A powerful blend of technology, political will, and regulation is driving forward a new era in global corporate taxation. A number of approaches are currently being proposed, underpinned by the need of governments worldwide to recoup funds in the wake of business assistance programs necessitated by the pandemic, including one that features measures as revolutionary as a common basic tax rate for every nation.
This will introduce more change than just altering a tax rate, especially for large organizations that operate in multiple countries. As Deloitte writes, “The ‘global tax reset’—the environment of altered tax rules and public expectations spurred on by initiatives such as the OECD’s Base Erosion and Profit Shifting project—is causing tax leaders and other executives at multinational corporations to reassess their organizations’ approach not just to tax, but to how they choose to conduct business.”
Making Tax Fit for Purpose
Bodies from the Organization for Economic Co-operation and Development (OECD) to the International Monetary Fund (IMF) have pledged to modernize the global tax system, pointing out that the regimes currently in place are out of step with the digital era. Climate change is also driving urgent needs to encourage different corporate behavior.
“Looking back, the greatest historical driver of tax policy innovation has been war. The cost of World War I and post-war reconstruction helped create modern corporate taxation. Now, we face the two disastrous and very expensive crises of COVID and climate change,” says Kristalina Georgieva, head of the IMF. “These urgent needs, combined with a renewed spirit of multilateralism, give us a unique opportunity to rethink and fix the international tax system—to create a system that is truly fit for the 21st century.”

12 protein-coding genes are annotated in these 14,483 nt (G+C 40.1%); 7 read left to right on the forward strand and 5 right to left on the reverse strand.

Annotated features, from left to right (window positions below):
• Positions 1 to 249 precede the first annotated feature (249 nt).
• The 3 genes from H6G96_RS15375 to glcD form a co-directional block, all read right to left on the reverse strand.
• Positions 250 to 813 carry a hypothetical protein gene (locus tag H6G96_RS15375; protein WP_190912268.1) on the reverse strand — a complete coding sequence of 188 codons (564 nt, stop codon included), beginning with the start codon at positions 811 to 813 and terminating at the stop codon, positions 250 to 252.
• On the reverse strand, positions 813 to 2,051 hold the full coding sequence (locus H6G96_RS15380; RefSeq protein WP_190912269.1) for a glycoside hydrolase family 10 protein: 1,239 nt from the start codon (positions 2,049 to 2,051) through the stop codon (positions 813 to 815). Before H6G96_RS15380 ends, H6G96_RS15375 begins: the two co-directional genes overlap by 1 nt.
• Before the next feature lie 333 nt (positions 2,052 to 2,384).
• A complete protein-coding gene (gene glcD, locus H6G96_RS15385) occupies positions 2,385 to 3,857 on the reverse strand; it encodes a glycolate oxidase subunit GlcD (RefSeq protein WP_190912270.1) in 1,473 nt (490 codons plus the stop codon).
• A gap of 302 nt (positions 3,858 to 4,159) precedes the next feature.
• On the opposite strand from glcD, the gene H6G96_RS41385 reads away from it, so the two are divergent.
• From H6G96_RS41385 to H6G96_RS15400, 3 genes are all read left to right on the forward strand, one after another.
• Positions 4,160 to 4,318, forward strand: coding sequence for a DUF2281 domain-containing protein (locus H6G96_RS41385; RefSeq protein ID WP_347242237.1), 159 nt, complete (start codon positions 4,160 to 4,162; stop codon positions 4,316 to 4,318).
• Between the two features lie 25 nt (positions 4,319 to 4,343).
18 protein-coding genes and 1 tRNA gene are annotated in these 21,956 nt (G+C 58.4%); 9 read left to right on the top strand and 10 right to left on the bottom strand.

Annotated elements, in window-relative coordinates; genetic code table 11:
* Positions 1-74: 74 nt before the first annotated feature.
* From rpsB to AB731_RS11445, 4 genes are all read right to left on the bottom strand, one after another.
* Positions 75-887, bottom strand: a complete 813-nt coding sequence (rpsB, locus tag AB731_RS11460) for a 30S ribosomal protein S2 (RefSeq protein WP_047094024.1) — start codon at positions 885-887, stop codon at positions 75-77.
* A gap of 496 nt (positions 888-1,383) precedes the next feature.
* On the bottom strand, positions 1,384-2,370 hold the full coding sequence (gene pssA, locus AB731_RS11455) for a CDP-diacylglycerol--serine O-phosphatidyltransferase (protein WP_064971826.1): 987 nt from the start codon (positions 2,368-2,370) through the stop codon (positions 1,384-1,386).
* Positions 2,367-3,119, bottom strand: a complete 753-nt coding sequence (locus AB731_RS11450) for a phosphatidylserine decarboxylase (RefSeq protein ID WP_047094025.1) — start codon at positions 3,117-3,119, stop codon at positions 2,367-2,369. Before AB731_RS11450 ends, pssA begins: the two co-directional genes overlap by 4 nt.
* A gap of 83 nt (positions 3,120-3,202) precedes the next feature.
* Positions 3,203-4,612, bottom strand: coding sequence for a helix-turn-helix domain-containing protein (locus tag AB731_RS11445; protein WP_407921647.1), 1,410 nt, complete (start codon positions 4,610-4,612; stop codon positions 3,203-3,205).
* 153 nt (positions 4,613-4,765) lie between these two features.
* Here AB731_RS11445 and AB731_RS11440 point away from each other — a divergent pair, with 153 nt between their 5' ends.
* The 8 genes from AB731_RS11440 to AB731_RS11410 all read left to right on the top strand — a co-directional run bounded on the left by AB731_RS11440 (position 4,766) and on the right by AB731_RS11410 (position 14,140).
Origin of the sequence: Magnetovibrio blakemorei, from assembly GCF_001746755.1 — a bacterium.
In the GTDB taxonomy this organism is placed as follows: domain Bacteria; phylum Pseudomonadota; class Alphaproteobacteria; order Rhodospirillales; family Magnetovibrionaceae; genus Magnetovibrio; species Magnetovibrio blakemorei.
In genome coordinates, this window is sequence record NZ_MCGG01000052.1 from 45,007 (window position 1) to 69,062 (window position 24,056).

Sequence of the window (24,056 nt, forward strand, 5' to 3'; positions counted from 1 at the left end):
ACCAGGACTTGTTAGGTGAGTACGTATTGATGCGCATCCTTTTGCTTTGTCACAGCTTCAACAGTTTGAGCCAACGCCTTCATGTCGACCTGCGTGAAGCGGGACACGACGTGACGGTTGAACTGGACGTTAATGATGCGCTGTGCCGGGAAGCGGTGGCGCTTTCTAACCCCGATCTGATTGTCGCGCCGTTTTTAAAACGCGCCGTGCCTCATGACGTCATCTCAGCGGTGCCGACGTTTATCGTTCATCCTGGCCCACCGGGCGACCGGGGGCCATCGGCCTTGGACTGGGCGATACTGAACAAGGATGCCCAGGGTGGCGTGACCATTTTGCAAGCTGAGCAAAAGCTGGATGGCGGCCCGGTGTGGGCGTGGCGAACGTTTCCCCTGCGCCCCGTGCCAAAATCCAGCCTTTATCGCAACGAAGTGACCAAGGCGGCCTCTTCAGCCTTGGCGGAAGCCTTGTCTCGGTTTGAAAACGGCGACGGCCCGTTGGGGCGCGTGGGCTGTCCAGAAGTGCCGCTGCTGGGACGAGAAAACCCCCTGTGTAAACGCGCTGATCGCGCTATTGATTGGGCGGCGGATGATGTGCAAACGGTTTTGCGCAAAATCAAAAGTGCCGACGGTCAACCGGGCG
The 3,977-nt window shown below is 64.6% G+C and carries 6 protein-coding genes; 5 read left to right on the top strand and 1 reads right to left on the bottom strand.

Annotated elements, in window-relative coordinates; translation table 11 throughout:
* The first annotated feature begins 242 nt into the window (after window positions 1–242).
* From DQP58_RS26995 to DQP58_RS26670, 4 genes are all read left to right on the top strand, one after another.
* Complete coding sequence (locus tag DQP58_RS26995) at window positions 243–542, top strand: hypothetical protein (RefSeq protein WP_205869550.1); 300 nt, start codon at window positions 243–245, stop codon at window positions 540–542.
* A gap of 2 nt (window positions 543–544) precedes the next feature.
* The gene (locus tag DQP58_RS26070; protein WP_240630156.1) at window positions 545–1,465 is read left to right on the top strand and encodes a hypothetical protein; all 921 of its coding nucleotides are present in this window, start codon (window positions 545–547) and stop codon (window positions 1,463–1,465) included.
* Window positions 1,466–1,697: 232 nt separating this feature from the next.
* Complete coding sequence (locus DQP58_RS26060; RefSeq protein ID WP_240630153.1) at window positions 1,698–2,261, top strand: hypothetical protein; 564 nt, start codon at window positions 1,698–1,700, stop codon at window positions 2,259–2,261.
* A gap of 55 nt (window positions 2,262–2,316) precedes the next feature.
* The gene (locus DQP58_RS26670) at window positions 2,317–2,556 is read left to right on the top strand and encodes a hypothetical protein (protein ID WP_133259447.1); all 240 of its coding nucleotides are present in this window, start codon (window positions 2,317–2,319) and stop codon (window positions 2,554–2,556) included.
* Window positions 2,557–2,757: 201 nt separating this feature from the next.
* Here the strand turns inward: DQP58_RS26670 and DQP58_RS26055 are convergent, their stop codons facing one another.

Meanwhile, the change in US politics has already seen some powerful statements from Janet Yellen, President Joe Biden’s treasury secretary and a former head of the Federal Reserve, as well as from the President himself.
In a speech to the Chicago Council on Global Affairs, Yellen put out a call for countries to agree on a global minimum tax rate for large companies. President Biden has proposed an increase in corporate tax from its current level of 21 percent to 28 percent, saying that “It’s time for corporate America and the wealthiest 1 percent of Americans to pay their fair share—just pay their fair share.”
The UK government, as well as raising the corporation tax rate from 19 percent to 25 percent with effect from1 April 2023, has signaled that it wants to build on the success of its Making Tax Digital (MTD) initiative applied to value added tax by extending it to all taxpayers, including corporates.
The government ran an open consultation with tax payers from 12 November 2020 to 5 March 2021, and says that the 10-year MTD initiative will help businesses as well as reduce the ”tax gap.” It writes: “The government wants to go further by extending modern services to more taxpayers and agents. In line with international best practice, these services will work closer to real time. This will enable taxpayers to have a more up-to-date understanding of, and certainty over their tax position and remove opportunities for error, ensuring the right tax is paid.”